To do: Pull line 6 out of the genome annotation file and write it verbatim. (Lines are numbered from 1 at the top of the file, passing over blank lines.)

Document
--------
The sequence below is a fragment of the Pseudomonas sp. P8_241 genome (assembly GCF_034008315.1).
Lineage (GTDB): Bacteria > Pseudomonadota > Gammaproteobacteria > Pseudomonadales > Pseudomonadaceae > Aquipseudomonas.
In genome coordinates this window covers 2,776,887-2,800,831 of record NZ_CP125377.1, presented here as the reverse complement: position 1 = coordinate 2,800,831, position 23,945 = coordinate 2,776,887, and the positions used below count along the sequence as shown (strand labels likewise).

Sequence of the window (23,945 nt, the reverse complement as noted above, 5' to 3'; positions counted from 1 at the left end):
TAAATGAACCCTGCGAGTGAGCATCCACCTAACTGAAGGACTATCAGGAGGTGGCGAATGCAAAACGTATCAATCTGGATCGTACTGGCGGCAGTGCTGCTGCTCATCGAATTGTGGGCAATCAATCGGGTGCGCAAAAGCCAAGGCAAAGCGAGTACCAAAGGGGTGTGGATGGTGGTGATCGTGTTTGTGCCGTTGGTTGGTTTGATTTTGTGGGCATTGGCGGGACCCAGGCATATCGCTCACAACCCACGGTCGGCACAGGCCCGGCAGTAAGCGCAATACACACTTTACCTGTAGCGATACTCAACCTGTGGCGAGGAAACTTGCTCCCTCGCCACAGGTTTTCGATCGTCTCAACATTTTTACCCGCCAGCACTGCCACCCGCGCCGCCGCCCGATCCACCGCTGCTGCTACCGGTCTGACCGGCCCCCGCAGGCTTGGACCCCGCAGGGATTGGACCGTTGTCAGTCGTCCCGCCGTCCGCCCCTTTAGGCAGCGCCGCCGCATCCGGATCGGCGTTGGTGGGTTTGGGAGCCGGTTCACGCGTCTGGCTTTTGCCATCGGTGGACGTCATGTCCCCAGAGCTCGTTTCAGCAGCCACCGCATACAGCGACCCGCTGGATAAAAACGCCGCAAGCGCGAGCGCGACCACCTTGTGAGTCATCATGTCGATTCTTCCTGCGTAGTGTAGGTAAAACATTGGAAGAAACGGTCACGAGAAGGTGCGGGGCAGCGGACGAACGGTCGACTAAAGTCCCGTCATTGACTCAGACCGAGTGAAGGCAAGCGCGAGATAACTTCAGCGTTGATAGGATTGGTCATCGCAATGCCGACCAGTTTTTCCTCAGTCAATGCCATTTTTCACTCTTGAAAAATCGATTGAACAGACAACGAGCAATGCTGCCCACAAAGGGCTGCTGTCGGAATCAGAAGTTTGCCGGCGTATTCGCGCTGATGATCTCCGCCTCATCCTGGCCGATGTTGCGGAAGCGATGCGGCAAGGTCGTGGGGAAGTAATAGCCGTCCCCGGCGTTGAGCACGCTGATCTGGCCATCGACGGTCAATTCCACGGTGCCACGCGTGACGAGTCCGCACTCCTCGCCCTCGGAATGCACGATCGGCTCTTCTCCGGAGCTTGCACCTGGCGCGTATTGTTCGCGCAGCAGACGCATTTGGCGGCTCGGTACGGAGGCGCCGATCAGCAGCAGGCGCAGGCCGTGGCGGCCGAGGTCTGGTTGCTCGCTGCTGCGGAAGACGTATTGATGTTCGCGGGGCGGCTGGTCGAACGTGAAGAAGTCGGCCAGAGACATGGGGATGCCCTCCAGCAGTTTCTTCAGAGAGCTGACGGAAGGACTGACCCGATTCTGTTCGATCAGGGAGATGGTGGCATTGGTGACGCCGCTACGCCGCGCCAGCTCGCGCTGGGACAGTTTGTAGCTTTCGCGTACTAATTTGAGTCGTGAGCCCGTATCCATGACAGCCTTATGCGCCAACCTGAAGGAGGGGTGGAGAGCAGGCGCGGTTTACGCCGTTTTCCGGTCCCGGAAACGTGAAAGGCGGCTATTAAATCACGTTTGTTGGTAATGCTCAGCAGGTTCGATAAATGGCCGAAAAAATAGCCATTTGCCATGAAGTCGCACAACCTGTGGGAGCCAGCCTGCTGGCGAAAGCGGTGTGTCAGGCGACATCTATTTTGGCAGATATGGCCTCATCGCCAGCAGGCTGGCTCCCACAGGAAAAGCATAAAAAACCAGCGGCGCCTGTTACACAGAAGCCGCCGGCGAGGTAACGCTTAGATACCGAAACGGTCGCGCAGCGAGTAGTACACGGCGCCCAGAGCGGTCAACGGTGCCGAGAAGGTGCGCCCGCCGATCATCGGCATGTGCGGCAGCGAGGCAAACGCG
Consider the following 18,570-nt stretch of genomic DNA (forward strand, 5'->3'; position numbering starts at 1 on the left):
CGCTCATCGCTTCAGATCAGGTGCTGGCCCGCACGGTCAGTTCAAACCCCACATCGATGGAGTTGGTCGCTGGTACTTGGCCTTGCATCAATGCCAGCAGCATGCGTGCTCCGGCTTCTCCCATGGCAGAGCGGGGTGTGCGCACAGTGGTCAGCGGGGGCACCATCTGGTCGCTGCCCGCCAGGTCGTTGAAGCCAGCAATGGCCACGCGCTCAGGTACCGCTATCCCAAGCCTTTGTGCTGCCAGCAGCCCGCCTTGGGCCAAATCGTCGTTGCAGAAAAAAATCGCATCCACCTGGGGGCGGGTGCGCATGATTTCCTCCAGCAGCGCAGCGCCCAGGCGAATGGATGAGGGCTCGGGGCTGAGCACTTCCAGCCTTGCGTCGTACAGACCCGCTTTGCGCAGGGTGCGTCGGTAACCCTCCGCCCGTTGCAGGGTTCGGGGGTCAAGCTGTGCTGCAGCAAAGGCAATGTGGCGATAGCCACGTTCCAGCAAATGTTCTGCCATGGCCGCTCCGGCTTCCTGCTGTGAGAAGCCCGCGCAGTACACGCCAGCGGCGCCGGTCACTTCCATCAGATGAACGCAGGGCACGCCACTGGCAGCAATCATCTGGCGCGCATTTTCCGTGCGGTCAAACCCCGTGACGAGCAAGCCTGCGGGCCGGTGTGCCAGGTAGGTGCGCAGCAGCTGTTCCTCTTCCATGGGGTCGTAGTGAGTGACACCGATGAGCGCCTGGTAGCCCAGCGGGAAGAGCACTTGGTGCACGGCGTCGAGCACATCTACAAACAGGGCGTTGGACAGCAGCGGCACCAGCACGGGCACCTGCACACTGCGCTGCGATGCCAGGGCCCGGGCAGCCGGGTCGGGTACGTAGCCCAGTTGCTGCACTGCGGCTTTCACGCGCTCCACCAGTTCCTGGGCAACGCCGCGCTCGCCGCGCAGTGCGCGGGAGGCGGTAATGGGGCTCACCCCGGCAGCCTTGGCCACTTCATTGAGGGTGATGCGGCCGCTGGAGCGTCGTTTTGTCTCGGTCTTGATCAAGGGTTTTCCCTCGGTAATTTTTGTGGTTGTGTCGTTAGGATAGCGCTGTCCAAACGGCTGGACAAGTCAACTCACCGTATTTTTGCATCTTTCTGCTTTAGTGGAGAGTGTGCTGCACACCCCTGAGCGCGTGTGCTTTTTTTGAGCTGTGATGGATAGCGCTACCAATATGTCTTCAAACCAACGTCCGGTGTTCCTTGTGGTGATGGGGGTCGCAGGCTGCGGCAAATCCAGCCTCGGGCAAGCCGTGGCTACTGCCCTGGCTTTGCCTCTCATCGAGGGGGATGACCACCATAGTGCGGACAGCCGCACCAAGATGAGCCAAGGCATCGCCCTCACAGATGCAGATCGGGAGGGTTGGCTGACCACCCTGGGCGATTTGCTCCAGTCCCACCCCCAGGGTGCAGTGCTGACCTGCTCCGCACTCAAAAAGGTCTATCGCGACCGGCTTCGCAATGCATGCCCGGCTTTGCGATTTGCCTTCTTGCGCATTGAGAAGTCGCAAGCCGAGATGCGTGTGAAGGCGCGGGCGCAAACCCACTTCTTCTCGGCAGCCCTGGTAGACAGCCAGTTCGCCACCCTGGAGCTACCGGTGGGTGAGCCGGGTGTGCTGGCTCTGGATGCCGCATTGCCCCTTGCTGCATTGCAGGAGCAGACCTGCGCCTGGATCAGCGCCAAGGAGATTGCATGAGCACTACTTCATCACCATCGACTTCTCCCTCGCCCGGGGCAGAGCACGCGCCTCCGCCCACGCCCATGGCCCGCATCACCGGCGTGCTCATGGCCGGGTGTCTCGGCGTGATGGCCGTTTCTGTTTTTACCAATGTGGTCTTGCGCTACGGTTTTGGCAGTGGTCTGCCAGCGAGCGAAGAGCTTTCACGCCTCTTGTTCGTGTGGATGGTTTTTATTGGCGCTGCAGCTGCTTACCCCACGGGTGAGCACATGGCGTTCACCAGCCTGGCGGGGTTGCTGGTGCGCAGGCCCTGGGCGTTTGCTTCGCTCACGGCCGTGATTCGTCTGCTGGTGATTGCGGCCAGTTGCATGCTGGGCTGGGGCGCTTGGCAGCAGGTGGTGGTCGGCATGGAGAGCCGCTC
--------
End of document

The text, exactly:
Consider the following 18,570-nt stretch of genomic DNA (forward strand, 5'->3'; position numbering starts at 1 on the left):